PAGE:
It was not merely sufficient to know that George Galloway had been expelled from the Labour Party (of which he had been a member since the age of thirteen) for inciting British soldiers to regard their orders while in Iraq as “illegal”; it was not adequate to discover that, in his own words, the biggest catastrophe of his life was the fall of the Soviet Union; it was not enough to read that he believed the indescribable tragedies of September 11th, 2001 in New York City and July 7th, 2005 in London were the results of the foreign policies of the respective countries—an insipid proposal in which, I am incredibly sorry to hear, many others join him. The vomit-inducing commentary comes from his admonitions that Hezbollah is not and never was a terrorist organization, or that it was not responsible for the murder of the Prime Minister of Lebanon, Rafiq Hariri in 2005; for praising the Saddam Hussein regime and saluting its “courage” directly to the face of the despot himself; for donating personal money to Hamas and publicly raising funds for the same, convincing the American Left that this was a mission worth engaging; for saying without blush that a hypothetical suicide bombing that successfully killed then-Prime Minister Tony Blair without any further casualties would be a moral action—for these contemptible assertions, dealings, and many more of the kind, the true character of George Galloway was revealed to me. I expected the research to be more difficult: the results begged to be seen. Needless to say, I was appalled—not merely at the despicable endeavors of this man in his political career, but at the nonchalance of so many who had free access to witness them. On Amazon at the time of the writing, a search for “George Galloway” in the book section reveals two volumes about him specifically, one of them being his outrageously overpriced autobiography (a work so masturbatory it was everything I could do to get through it without an umbrella), and another that is clearly appreciative of him on the outset. There is nothing of the dialectic or polemic, and while pieces in article form have appeared here and there, and interviews have been recorded expressing well-deserved disdain for the villain, it seems as if this humble work is setting out on something of a maiden literary voyage. The hope is that at least one dissenting voice can be available if ever the Amazon search were repeated.
            More than anything, I felt myself betrayed and pitying the hallmarks of Leftist thinking that had been so blatantly excoriated by Mr. Galloway, who was supposed to be their white knight in the face of (what he and many others feel to be) imperialism. True, Galloway is a kind of Leftist, in that he is a proclaimed socialist, but the economic concerns of the Left are only one facet of its ideological constitution. Some would argue that the more important (or at least more demonstrable) pillars of Leftism are its social obligations—equality of race and nationality and sexual orientation, social responsibility, philosophical and religious harmony. Galloway vividly demonstrates his treachery for most of these virtues as he walked out of a widely anticipated debate that was held in Christ Church College at Oxford University when he discovered that his opponent was Israeli; he holds a personal view that women shouldn’t be allowed the choice for an abortion; and, despite being anti-war, he supported the use of Syrian troops in Lebanon against a potential Israeli invasion rather than find a diplomatic solution. To many who see Galloway as a herald of Leftist virtues, it should be illuminated that such hypocrisy is rarely seen by leading figureheads on either side of the political spectrum. One cannot be against war and totalitarianism and simultaneously shake the hands of fantastically violent warlords who themselves have annexed neighboring countries, contributed to incalculable environmental damage by setting alight the Kuwaiti oil fields, and be himself overly sympathetic to a religion that eradicates the rights of women by every standard we would acknowledge in a civil and secular society. To the Left, Galloway should be seen as exactly what he is: a fraud of Shakespearean proportions. They should be irate to find that they have been so callously misrepresented, and that their hopes and respects were kept in the hands of a man who reveled in greed and contempt for a free market, democracy, and the overthrow of fascism.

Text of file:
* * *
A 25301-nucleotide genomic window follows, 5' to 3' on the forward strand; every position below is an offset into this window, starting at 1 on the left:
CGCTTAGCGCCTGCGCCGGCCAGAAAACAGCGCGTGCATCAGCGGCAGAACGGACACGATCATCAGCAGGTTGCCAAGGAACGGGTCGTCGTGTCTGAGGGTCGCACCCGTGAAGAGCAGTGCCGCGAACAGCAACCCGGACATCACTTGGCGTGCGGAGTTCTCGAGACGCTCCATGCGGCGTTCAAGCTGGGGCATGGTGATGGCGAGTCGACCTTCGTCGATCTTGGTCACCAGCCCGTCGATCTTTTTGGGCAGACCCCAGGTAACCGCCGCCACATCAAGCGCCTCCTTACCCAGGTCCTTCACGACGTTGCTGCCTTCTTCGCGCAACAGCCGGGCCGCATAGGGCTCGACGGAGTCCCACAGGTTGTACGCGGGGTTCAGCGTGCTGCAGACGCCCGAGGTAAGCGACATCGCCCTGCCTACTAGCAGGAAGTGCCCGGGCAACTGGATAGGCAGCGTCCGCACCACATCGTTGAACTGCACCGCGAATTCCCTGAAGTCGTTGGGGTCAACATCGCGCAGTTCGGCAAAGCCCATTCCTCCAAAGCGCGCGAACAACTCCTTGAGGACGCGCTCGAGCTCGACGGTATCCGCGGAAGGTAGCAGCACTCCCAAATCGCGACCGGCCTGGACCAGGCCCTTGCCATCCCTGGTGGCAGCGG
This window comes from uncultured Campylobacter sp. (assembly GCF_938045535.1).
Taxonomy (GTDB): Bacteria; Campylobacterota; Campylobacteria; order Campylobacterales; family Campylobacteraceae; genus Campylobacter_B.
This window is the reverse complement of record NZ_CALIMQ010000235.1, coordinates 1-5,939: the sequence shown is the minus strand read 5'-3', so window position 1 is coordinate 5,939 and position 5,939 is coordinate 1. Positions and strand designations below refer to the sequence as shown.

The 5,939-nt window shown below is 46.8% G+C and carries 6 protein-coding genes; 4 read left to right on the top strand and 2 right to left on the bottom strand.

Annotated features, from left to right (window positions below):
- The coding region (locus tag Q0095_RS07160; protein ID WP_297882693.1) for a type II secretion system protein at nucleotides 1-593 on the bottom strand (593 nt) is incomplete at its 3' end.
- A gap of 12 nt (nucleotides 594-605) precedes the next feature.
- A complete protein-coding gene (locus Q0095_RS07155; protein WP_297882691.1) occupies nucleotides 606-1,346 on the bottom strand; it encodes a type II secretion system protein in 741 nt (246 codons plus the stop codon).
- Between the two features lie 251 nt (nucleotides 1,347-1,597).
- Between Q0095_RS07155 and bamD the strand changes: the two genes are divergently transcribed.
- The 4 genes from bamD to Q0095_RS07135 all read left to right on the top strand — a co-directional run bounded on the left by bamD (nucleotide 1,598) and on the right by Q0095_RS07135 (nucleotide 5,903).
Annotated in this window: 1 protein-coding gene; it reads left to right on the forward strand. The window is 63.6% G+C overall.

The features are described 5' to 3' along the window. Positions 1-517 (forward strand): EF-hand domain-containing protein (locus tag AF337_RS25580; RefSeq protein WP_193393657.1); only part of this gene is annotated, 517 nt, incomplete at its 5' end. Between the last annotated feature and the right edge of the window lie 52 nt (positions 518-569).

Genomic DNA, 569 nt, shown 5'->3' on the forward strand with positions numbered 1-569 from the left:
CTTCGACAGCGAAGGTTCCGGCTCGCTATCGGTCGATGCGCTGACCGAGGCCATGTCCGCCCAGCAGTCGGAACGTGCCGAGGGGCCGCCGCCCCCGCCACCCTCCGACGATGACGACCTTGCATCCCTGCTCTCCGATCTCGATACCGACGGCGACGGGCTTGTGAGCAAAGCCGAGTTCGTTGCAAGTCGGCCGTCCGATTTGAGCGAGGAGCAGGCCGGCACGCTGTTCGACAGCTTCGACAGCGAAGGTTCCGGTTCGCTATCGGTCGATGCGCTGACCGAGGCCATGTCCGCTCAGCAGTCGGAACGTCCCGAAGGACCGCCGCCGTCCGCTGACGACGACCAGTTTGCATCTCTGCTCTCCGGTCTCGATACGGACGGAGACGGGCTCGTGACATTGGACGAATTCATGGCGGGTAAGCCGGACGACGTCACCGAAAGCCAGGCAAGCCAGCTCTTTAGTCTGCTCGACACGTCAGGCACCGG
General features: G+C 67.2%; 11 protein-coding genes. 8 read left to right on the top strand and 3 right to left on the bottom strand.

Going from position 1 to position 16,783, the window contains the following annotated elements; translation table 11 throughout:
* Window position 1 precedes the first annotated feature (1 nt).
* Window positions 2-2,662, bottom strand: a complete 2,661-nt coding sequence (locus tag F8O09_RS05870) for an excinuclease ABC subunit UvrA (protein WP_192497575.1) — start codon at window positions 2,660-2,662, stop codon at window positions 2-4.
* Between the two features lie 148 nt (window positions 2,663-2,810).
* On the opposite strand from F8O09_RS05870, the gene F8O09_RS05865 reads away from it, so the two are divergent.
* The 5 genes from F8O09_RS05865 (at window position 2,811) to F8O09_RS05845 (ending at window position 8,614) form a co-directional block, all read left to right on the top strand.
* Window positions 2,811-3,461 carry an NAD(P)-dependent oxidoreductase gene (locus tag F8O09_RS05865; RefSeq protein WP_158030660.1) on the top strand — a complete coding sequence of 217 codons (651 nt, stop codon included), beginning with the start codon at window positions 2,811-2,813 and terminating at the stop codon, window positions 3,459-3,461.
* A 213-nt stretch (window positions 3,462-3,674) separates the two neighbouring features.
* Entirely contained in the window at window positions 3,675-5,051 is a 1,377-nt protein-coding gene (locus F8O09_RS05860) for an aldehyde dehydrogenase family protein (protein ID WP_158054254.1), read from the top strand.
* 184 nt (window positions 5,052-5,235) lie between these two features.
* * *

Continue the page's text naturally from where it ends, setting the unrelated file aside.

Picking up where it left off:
The truth of my deduction is inherent in the title—Galloway’s telling capitulations to Saddam Hussein, Fidel Castro, Tariq Aziz and others are the building blocks by which anyone should erect a judgment of him. Much as the enemy of my enemy is my friend, the friend of my enemy is undoubtedly my enemy, and Galloway has not only filled this position with vibrant enthusiasm, but he has managed to convince too many of the voting public that he has done it expressly (and successfully) for the cause of peace. It is a charade which must be exposed. The masochism he expresses in his hatred for our countries, our cultures, its people and its leaders—while entirely within his rights to do as much as he pleases—must be called by what it is: not a staple or clarion call of the Left, but a selfish ideology that allows him to become lickspittle to those he idolizes. Let us not idolize him for it.